Rob Reiner is one of our favorite directors. Like many older Americans, we first encountered Rob playing Archie Bunker’s son-in-law, “Meathead” in Norman Lear’s hit TV sitcom All in the Family. But it was his brilliant direction of writer William Goldman’s The Princess Bride in 1987 where we fell in love with his movies. Other favorite movies he directed include: This is Spinal Tap, Stand by Me, When Harry Met Sally, Ghosts of Mississippi, The Bucket List, and, of course, two of our all time favorite movies written by the brilliant Aaron Sorkin: The American President and A Few Good Men.
When we heard Rob had directed a movie written by his son Nick Reiner (along with Matt Elisofon) we immediately put it on our list. NumberOneSon warned us that the movie did not get a lot of positive reviews. After watching the movie, we understood why. It’s not an easy movie to watch. The ending isn’t tied up in a neat little bow. There are a lot of unresolved issues. But it’s a very good movie. And, if you happen to suffer from an addiction, it’s a must see movie. Any addict will tell you the path to sobriety and fulfillment is long, difficult and littered with setbacks. This movie has it all.
As usual, Rob manages to find the humanity in each character. His direction is well paced. He gets good performances from his cast. Most importantly, he tells a compelling story. Nick Robinson gives a strong performance as Charlie, a young addict struggling to find sobriety while his father (played by Cary Elwes) runs for governor of California. Nick is surrounded by a competent supporting cast, including Morgan Saylor and Common. But it is Devon Bostick playing Charlie’s friend Adam who gives a standout performance.
Based on the real life experiences of Rob’s son, Nick, this was a touching and personal film by one of our great American directors.
Shorts Program 4: Modern Love
For the most part, the FFF is the highlight of our year. We enjoy great, independent film. We learn so much for the fabulous documentaries. And we meet some of the industries most celebrated stars. Yet there is one thing we about the FFF that can make it challenging for us. Since the films are not rated, we often find ourselves watching movies that are a bit too raunchy, particularly for Mrs. LanceAround. Such is the case for this group of shorts. The collection includes roommates with boundary issues, familial sex acts, childhood amputations, candid conversations about all aspects of sex and a zany, staged dinner party for a 40th anniversary.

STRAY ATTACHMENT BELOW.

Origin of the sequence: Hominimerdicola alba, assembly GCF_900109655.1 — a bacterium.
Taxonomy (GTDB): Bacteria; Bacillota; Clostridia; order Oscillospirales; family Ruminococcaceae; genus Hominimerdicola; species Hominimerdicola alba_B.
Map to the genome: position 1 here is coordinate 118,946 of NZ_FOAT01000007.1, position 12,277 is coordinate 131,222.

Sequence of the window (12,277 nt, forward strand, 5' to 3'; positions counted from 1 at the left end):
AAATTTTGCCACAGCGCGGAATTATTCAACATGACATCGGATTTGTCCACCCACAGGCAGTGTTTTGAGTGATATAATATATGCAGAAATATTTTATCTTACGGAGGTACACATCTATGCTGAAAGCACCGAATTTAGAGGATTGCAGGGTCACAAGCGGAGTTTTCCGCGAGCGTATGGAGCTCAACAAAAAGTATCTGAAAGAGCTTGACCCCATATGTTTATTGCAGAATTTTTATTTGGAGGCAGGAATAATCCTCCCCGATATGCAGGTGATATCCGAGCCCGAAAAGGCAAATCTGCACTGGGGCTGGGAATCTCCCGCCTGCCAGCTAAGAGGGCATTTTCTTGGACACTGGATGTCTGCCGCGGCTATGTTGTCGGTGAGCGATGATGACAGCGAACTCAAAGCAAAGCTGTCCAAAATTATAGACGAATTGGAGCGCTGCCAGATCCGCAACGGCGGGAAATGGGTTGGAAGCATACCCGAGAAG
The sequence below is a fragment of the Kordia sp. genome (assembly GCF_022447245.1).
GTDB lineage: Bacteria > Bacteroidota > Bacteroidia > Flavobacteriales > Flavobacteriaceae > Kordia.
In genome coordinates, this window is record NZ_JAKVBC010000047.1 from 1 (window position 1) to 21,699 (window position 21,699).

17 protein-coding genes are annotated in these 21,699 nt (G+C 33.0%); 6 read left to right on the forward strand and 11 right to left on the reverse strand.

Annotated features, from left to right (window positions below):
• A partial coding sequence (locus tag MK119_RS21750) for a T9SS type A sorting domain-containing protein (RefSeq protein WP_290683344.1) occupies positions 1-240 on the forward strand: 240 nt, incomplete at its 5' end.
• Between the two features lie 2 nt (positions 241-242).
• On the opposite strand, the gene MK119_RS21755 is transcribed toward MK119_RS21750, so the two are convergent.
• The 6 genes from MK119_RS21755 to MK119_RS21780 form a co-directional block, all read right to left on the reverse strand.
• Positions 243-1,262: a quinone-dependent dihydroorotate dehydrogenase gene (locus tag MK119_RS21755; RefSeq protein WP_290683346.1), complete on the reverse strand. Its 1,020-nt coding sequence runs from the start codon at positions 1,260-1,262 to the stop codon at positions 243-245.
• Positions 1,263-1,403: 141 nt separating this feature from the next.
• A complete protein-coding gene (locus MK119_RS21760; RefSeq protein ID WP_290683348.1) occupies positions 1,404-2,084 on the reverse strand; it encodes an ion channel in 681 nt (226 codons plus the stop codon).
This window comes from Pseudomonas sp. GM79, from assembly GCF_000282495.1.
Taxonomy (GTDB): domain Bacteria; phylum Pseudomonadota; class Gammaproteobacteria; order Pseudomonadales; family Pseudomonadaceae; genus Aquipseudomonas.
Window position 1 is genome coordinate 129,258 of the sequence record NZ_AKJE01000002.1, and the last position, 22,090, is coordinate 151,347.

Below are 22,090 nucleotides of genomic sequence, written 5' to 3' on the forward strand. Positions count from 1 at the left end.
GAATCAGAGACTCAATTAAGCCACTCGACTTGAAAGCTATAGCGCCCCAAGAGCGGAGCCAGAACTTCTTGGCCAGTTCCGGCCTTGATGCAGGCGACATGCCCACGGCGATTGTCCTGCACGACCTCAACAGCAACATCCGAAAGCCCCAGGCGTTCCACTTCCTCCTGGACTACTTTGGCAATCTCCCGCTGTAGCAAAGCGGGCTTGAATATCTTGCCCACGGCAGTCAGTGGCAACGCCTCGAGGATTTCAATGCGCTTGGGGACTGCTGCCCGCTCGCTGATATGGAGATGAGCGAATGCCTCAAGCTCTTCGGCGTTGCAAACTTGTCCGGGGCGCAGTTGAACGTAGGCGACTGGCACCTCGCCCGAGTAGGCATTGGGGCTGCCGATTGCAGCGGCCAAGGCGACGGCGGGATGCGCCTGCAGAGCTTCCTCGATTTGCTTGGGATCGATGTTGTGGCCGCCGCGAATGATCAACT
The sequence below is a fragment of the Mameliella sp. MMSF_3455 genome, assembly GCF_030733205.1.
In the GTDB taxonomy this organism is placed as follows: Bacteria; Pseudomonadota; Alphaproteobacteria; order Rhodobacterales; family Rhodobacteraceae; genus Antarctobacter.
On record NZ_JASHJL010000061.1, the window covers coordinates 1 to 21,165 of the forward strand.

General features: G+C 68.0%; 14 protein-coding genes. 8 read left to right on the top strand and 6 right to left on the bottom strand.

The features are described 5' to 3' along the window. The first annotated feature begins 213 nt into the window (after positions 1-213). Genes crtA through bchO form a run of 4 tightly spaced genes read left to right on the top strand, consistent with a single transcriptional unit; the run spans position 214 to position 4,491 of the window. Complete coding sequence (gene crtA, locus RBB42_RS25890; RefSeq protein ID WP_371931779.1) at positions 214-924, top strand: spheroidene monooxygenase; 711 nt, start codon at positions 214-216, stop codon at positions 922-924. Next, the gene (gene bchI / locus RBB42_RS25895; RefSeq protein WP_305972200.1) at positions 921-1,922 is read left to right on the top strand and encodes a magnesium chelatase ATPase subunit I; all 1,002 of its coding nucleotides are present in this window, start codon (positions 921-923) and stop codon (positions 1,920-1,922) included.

Lost in the shuffle is a wonderful, sarcastic spoof called, Too Legit. It explores the absurd allegations by US Senator Todd Akin who stated on national TV that if a woman is “legitimately raped” the body has a way of “dealing with” that situation to prevent pregnancy. Although it was also disturbing to watch, the important social message was powerful resulting in this film receiving a Special Jury Award for Achievement in Political Satire.
Also of note was the entertaining short, Syrah, which explores the concept of a Siri-esque phone program deciding to take matters in her own hands as she guides a couple around the city.
Special Screening of “The Greasy Strangler”
A few years ago, the FFF featured a special midnight screening of an unnamed film. So confident are the FFF faithful, the theatre was packed and patrons were treated to a wonderful mockumentary, Exit Through the Gift Shop. That movie was so enjoyable, Mrs. LanceAround, NumberOneSon and I were eager to see this year’s special midnight screening.
Although younger and more hip NumberOneSon mostly enjoyed The Greasy Strangler, Mrs. LanceAround and I found ourselves wishing we had skipped it and gone to bed early. For us, the thing that makes Ed Wood movies so special is that Ed Wood truly thought he was making great movies. I’ve never had a liking for movies that are intentionally made to be bad movies. In my opinion, all this movie did was succeed wildly at being bad!